By Shari Phiel
“Excessive administration secrecy … feeds conspiracy theories and reduces the public’s confidence in government.” — Sen. John McCain (R-Ariz.)
“Press releases tell us when federal agencies do something right, but the Freedom of Information Act lets us know when they do not.” — Sen. Patrick Leahy (D-Vt.)
The Freedom of Information Act and the Colorado Open Records Act are two of the most critical tools journalists have to do their jobs. But public access to records isn’t just important to journalists; it’s equally important to each and every citizen. Open access to records lets us see how our government is operating and how our elected officials are doing their jobs.
But it’s been a tough year for the Freedom of Information Act (FOIA) and access to open records in Colorado. While there have been some definite wins, there have also been some difficult losses.
In the win column we have the recent lawsuit between the Fort Collins Coloradoan, the Pueblo Chieftan and the Colorado Independent news media, and Colorado State University. The suit argued that CSU’s Board of Governors violated Colorado’s open records statute when it selected Joe Blake as the sole candidate for the CSU chancellor’s position during a closed door session.
Passed in 1973, the Colorado “Sunshine Law” states that although “governing boards of institutions of higher education including the regents of the University of Colorado may … hold executive sessions to consider … the appointment or employment of a public official or employee,” that does not apply to discussions concerning members of the state public body.
Larimer District Judge Stephen Schapanski would seem to agree. On June 21, Schapanski ruled that, “Colorado State University’s governing board violated the state open meetings law when it selected one of its members as the sole finalist for chancellor in a private session.” Schapanski further ordered the CSU to publicly release 1½ hours of recordings from the four hour session held on May 5. CSU filed an appeal earlier this month noting Schapanski’s ruling set a “troubling” precedent by ordering the release of closed door meeting records.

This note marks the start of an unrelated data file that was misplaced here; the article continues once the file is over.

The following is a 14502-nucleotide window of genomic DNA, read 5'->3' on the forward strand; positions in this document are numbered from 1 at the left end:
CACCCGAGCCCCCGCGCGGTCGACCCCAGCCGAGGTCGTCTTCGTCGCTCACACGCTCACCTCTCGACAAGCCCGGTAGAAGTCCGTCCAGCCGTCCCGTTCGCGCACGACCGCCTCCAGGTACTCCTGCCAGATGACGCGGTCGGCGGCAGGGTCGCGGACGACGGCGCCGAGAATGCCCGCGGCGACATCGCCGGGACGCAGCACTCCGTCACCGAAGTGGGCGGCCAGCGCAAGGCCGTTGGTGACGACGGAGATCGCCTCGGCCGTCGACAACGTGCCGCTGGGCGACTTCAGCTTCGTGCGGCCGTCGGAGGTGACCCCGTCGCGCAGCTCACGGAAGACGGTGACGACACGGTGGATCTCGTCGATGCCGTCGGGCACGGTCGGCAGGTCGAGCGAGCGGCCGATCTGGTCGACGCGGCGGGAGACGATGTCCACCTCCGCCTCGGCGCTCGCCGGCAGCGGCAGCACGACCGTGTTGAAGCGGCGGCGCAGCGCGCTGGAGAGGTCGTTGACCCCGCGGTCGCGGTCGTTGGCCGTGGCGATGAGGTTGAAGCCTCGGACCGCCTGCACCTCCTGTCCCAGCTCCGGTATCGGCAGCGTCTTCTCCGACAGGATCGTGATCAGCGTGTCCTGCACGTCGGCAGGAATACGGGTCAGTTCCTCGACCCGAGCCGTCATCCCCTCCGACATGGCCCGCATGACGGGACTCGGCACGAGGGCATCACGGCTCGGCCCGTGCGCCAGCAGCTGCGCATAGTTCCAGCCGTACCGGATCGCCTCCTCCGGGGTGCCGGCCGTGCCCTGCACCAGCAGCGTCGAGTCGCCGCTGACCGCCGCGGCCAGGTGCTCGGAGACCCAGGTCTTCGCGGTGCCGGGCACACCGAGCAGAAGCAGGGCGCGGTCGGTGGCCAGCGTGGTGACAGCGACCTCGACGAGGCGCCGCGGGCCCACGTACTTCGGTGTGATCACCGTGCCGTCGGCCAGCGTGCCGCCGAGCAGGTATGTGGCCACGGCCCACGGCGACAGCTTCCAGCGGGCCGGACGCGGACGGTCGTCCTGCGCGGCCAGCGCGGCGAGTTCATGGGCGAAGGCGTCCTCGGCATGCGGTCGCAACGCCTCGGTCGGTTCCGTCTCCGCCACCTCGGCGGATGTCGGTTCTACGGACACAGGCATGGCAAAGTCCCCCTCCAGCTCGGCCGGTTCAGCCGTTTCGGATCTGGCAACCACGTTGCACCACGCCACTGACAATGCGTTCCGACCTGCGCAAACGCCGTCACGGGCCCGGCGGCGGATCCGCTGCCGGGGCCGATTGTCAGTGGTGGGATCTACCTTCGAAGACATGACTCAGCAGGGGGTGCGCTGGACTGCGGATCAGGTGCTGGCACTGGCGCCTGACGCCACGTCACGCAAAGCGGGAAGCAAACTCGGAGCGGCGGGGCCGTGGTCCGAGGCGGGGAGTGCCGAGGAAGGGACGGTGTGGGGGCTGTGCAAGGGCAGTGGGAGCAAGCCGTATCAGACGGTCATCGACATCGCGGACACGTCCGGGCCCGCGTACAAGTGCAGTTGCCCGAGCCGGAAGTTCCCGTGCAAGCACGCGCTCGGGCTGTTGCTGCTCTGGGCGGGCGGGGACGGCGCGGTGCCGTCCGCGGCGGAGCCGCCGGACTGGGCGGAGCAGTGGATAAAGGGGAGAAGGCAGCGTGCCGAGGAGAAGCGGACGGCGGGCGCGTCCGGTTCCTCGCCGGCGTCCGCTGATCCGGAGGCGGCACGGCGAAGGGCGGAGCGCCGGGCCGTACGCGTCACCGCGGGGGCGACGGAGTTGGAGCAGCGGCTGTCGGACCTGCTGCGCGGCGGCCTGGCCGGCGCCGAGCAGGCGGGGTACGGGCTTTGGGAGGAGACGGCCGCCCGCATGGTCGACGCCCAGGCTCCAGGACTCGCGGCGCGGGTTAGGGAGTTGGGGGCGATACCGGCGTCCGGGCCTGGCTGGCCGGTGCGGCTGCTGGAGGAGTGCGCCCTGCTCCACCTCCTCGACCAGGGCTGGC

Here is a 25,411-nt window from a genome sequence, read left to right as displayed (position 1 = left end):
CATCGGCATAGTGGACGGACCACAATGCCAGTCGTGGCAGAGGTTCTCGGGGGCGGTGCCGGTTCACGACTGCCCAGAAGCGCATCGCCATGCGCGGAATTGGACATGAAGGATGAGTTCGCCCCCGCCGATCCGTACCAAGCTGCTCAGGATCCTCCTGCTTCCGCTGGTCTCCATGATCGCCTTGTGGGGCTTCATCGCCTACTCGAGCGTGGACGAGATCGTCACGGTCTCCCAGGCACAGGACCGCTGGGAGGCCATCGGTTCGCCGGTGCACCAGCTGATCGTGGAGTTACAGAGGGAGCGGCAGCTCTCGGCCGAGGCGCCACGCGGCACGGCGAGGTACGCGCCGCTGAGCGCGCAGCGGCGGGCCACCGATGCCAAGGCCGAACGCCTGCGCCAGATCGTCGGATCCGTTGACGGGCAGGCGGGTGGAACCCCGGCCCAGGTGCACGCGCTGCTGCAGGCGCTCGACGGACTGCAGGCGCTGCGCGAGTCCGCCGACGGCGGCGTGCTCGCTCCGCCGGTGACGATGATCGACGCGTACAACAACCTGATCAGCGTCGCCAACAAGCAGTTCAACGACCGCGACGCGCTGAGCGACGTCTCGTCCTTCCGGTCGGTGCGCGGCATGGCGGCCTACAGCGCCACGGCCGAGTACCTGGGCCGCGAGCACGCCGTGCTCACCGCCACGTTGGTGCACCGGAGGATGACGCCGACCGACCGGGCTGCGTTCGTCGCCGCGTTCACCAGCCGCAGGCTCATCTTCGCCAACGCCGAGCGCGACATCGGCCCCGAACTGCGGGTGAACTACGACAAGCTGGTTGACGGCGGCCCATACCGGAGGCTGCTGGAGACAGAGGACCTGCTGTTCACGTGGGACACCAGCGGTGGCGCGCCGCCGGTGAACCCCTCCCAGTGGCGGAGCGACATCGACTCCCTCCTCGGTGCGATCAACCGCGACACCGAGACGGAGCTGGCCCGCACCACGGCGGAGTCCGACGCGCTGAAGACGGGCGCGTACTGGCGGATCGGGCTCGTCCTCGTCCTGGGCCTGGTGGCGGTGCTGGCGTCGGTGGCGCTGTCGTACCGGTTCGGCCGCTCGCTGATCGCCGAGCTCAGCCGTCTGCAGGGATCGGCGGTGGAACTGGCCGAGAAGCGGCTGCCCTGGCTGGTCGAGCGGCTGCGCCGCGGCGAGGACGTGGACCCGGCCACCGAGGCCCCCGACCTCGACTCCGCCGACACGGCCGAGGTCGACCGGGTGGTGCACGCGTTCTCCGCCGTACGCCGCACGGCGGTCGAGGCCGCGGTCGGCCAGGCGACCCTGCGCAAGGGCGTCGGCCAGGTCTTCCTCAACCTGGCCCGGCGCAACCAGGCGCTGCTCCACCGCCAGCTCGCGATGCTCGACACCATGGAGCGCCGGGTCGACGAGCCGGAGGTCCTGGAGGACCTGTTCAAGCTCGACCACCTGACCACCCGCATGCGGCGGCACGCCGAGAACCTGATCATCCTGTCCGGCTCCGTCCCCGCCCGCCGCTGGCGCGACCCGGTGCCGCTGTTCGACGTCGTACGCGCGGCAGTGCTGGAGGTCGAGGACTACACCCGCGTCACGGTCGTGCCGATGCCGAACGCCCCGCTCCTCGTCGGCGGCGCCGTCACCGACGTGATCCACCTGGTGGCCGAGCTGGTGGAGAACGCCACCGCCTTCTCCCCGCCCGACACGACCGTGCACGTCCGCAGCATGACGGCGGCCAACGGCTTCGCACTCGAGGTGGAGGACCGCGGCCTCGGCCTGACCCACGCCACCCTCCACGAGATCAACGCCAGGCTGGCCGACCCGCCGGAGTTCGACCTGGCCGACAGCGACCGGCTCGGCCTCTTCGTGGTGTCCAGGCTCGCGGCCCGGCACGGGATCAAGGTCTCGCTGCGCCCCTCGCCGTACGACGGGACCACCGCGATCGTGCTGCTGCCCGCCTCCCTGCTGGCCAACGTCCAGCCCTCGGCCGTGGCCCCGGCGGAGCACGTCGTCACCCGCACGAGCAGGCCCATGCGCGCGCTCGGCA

In the loss column sits the recent decision by the Colorado Supreme Court in the Town of Marble v. Darien case. In 2004, Marble’s town council voted to reject a proposal to establish a monument at a local park. The Dariens argued that the meeting agenda did not indicate a vote would taken at the meeting, noting the agenda only indicated a report update would be presented — which had been done on a regular basis — and violated the “full” notice requirement of Colorado’s open meetings law.
The Colorado Supreme Court ruled the meeting notice met the full notice requirement because an “ordinary member of the community would understand that the agenda item listed on the notice would include consideration of, and possible formal action on, the park proposal.”
Given this decision, meeting notices will still be able to meet the requirement to provide “specific agenda information” where possible without having to provide advance notice that voting on agenda items may occur. How this ruling will apply to new business items that were not specified on the agenda remains unclear.
Our job as journalists is to attend those meetings, to record and report on what happens and to keep the public informed. But it’s still up to the citizens, to members of the public, to get involved, make their voices heard and, most importantly, to make sure the government is working as openly and as efficiently as possible.